Cognitive Behavioural Therapy for Depression


02/10/2018 Facebook Twitter LinkedIn Google+ Latest News,Lifestyle,Mind Matters


Cognitive Behavioural Therapy for Depression

Written by Joanna Fishman for Associated Counsellors 

In this age of advanced modern medicine, it is a depressing fact that not all people suffering with depressive illness, respond to anti-depressants. The mental health charity Mind UK, recently highlighted their concern that there is a serious need for a range of therapies to be made available to depression sufferers. According to the best psychological working practices, medication is now considered to be only one option for effectively treating the illness.

Talking therapies like cognitive behavioural therapy (or CBT) have been proved effective at alleviating melancholic symptoms in several trials around the world. Here in Australia, the Australian Psychological Society has identified a serious need for psychotherapeutic interventions in the lives of people with depression.

Cognitive Behavioural Therapy

CBT is known as a talking therapy, and as such it is also know as a form of psychotherapy. You work with a specially trained psychologist to make positive steps in changing the way you think and feel. It’s a: thinking and doing therapy, through a therapist. Committing to CBT means that you accept that the things you do in life, will affect your emotions and reasoning. Therapists help you to learn skills and strategies for changing negative thinking. This helps many people to learn to cope with depressive illness.

Managing Depression

A recent study was carried out in the UK, which looked at the benefits of CBT for managing depression. The study was carried out over a period of 12 months. Sufferers were each allocated a one-hour CBT session each week for the period of the trial. After a period of 6 months, 46% of the group who had been previously resistant to medication reported a reduction in depressive symptoms. The study concluded that CBT can improve quality of life, by reducing the severity of the illness.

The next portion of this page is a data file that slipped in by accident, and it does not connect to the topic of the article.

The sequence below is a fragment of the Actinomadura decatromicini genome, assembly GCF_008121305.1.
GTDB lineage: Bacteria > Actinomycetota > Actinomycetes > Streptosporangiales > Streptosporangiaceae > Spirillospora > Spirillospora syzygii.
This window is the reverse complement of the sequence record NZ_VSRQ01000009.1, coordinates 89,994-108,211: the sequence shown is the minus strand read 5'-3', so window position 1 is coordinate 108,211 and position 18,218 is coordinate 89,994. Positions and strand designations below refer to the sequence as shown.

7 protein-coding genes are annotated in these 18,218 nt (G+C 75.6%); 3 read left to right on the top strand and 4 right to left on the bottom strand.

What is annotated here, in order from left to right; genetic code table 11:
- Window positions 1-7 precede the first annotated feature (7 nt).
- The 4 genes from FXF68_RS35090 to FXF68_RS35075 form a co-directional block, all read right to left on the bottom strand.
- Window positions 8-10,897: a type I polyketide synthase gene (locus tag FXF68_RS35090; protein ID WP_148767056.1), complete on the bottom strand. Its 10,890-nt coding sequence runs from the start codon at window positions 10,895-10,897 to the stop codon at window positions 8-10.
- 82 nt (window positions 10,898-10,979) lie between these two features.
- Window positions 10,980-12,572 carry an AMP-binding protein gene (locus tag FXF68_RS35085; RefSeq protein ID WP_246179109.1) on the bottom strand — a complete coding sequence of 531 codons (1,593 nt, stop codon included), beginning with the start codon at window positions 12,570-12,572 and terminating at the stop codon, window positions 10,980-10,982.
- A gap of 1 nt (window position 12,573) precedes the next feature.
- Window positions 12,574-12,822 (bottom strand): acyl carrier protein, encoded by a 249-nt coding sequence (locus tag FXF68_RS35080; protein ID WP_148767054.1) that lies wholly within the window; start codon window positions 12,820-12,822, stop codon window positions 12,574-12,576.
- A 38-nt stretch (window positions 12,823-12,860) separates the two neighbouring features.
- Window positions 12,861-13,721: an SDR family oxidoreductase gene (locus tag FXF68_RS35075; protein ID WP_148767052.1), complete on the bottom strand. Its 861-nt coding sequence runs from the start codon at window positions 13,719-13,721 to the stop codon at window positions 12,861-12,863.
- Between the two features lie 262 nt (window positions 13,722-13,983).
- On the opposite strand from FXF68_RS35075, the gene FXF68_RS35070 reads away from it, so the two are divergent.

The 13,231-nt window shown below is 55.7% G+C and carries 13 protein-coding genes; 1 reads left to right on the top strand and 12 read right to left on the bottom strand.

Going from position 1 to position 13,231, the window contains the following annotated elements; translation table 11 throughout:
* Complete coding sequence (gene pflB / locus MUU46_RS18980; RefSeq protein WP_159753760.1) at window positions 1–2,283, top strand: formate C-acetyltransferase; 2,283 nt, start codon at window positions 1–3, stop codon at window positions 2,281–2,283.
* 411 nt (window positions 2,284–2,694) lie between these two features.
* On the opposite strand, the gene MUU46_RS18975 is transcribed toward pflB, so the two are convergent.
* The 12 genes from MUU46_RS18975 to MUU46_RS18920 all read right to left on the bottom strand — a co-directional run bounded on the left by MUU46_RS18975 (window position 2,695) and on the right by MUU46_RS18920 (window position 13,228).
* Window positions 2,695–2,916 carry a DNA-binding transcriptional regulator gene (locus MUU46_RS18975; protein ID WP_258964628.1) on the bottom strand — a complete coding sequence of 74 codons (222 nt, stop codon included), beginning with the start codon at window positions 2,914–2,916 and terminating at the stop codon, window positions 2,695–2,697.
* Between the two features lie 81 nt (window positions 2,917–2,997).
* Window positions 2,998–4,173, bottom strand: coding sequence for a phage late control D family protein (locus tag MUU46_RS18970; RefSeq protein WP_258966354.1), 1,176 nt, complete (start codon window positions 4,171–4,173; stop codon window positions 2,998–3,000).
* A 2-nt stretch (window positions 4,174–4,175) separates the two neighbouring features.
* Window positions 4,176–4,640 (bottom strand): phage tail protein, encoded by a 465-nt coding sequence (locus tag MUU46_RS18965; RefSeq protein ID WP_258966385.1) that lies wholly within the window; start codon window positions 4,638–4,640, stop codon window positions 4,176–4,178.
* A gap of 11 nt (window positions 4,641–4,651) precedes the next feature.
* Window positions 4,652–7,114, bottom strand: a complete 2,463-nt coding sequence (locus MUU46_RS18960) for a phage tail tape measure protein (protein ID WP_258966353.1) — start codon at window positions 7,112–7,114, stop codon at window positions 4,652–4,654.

Further Research

Research conducted in 2012 was published in the: “Australian and New Zealand Journal of Psychiatry”. The study involved a review being conducted of Australian National Health data from a survey. Researchers became interested in the period between 2001 and 2006, when better access to psychological treatment was made available in Australia. The study showed that between the years 2001 and 2008, when the health care reforms came in, there was a drop in the use of anti-depressant and anti-anxiety medications.

In a publication of the Australian Psychological Society’s publication “InPsych” a comparison was made between medication and psychological treatments for depression. CBT is currently recognised in Australia as being a viable and effective way of treating mental illnesses like depression.
It is important to outline that CBT is not intended to be a substitute for medication. In many cases it will serve to compliment any medicine from the family doctor or psychiatrist. However, in cases where people are resistant to drugs, CBT offers an alternative while new medicines are being developed. It is also worth noting that it is highly unlikely that one standard form of any therapy will ever work for everyone.

In Australia today, there is still a shortage of trained psychiatrists. The right of psychologists to prescribe medication is now a subject for debate. If this becomes reality, the therapist will then be able to evaluate each patient’s needs, and only prescribe drugs when necessary.

There is a general feeling that people may be relying too heavily on drugs, prescribed by physicians who have no idea about a person’s psychological wellbeing.

Family doctors have little or no psychological training to rely on. This is a second-best option for people in distress and it is not working in all cases.

Written by Joanna Fishman for Associated Counsellors 

 

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